Say Hello to Mobile Banking: Conducting Financial Transactions by Cellular Telephone Is a Huge Growth Market. within the Next Few Years, It May Surpass in Volume Any Other Single Delivery Channel, Including Branch, ATM, On-Line or Regular Telephone. Yet Only 10 Percent of Financial Institutions Currently Offer a Mobile Banking Service
Stewart, Deb, ABA Bank Marketing
What if you could predict the next key to growing your market share? Well, look around you. Tweens, teens, Gen Y (and their parents) all texting hundreds of messages a month on their mobile phones. More households dropping landlines in favor of mobile-only phone access. An emerging ethnic population that relies primarily on mobile phone communications.
The customers who will drive your future growth have one thing in common--complete devotion to their mobile devices. In fact, research shows that a cell phone bill is the first bill that a consumer will pay--before their mortgage, rent or any other debt.
"Many ... banks find themselves with an aging customer population," says Lisa Stanton, CEO of Monitise Americas, a mobile banking and payments service with headquarters in Providence, R.I. "They need to take a close look at offering a mobile banking product--Gen Y and other important groups of consumers will have mobile as a requirement--it becomes a primary acquisition tool for the future. Look at desktop Internet penetration by segment--it varies widely. Mobility sees 85 to 100 percent penetration across segments."
"Mobile will be the fastest adoption product in banking history," notes Virginia Garcia, senior research director, Cross Industry for the TowerGroup, a research and advisory service for the financial services industry located in Needham, Mass. She says it will dramatically outpace debit and credit card adoption, and even rapidly accepted nonbanking products such as PayPal and Facebook.
"No technology adoption has moved as fast as mobile, and banks have a huge leverage opportunity," says Garcia.
Of 17,000 total U.S. financial services institutions, less than 10 percent currently offer a mobile banking product. In top-20 institutions, 85 percent are offering mobile. The technology has rapidly moved down-market in the past 12 months as core banking vendors have started providing services and are rolling out technology in a big way.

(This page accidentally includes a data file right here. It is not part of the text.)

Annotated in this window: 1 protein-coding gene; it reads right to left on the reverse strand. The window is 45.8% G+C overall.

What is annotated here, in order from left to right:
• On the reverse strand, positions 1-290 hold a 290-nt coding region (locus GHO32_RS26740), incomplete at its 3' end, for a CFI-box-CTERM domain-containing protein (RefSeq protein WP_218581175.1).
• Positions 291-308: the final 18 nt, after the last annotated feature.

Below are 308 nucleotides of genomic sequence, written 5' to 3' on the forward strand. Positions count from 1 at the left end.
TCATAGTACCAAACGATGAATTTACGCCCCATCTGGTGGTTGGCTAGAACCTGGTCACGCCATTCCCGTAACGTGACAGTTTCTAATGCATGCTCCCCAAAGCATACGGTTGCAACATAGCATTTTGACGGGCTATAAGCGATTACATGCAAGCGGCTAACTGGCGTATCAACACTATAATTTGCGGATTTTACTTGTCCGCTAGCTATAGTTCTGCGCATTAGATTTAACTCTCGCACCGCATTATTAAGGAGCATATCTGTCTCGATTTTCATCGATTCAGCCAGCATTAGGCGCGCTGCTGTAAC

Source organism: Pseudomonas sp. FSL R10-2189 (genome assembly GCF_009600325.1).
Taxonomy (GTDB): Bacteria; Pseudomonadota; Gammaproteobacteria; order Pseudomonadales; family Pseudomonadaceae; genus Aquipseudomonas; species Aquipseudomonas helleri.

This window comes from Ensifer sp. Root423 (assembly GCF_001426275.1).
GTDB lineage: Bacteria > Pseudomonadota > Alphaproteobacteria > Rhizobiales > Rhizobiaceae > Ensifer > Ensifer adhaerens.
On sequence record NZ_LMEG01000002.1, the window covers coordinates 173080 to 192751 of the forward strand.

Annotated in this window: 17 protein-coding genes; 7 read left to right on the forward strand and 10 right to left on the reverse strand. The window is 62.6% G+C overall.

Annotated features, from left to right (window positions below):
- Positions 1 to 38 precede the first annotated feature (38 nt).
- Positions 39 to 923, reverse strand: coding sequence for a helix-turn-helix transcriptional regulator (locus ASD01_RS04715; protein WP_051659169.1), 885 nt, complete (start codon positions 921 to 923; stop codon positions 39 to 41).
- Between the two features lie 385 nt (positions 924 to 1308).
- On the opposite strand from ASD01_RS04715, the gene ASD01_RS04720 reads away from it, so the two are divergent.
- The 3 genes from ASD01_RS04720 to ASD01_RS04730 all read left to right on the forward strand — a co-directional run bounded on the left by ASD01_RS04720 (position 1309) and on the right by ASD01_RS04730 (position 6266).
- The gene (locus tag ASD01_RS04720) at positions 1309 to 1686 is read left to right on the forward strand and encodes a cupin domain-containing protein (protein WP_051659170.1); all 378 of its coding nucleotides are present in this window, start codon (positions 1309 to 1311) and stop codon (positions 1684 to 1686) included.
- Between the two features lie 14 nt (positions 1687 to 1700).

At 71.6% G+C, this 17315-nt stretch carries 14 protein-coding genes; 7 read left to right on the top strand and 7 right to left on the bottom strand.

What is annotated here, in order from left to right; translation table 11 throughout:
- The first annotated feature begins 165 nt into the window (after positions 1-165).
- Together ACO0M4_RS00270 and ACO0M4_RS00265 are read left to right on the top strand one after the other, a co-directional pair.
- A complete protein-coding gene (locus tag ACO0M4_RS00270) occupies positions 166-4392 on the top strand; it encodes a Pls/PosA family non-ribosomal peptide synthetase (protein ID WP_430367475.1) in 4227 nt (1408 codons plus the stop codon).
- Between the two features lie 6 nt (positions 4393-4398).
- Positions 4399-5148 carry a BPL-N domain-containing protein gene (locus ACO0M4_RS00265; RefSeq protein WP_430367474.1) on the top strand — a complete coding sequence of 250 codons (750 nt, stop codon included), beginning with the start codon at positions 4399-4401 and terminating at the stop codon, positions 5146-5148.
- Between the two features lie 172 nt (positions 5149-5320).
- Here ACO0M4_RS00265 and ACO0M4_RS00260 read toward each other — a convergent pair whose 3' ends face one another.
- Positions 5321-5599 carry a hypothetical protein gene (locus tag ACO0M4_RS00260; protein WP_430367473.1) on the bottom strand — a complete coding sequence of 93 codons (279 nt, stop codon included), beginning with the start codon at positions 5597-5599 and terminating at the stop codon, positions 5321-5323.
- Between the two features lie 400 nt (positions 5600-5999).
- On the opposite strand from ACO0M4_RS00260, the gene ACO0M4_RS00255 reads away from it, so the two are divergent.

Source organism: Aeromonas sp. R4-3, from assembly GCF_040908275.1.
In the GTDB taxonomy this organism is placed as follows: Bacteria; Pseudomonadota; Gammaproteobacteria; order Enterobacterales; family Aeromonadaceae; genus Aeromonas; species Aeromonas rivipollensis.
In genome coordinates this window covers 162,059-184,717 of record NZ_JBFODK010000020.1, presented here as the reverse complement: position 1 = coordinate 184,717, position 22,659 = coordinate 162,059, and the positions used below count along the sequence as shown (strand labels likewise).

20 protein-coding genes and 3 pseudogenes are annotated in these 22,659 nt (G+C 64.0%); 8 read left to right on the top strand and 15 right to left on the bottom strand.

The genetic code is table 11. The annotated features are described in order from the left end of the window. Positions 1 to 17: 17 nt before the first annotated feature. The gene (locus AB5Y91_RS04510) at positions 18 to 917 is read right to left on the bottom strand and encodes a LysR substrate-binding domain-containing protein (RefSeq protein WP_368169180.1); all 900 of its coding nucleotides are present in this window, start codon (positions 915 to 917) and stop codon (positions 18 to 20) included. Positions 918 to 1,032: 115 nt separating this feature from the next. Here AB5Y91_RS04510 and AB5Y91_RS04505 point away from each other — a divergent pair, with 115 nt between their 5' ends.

"Mobile is compelling as the 'fifth channel,' the fastest growing channel today," says Stanton. It may well surpass the other four channels (branch, ATM, online and phone) in the next few years. Today's Gen M (teens and yound adults) may go directly to mobile and bypass online, a phenomenon we have already seen in Japan. Banks need to meet consumers' expectations for immediacy and the ability to respond. They want to know what is happening and do something about it real time."
Mobile personal financial management
There are three types of mobile banking: text message, that is, short message service (SMS) banking; smart phone application (or browse>based mobile); and near-field enabled (NFC) applications," explains Garcia. "For the most part, banks will have to take on all three modalities over time."
Text message banking allows simple transactions, allows consumers to send questions and may provide alerts. Looking at the text function for JPMorgan Chase, you see that customers can request:
* Balances for all their accounts.
* The last five transactions of their checking, savings or credit card.
* Additional credit card information including outstanding balances and available credit.
"We selected these functions because they are what customers ask for most when they call us or check their accounts online," said Ryan McInerney, head of marketing for Chase's Consumer Bank.
Text mobile is also commonly pushing out relevant messaging such as low-balance messaging, bill pay reminders and potential fraud alerts. It will continue to be the foundation for mobile access to most banks as other modalities develop.
H&R Block, Kansas City, Mo., offers an interesting application of text message banking linked to a prepaid MasterCard. As the world's largest tax preparation company, H&R Block entered the prepaid card market in 2007 with a goal of issuing 1 million prepaid cards to customers receiving tax refunds. …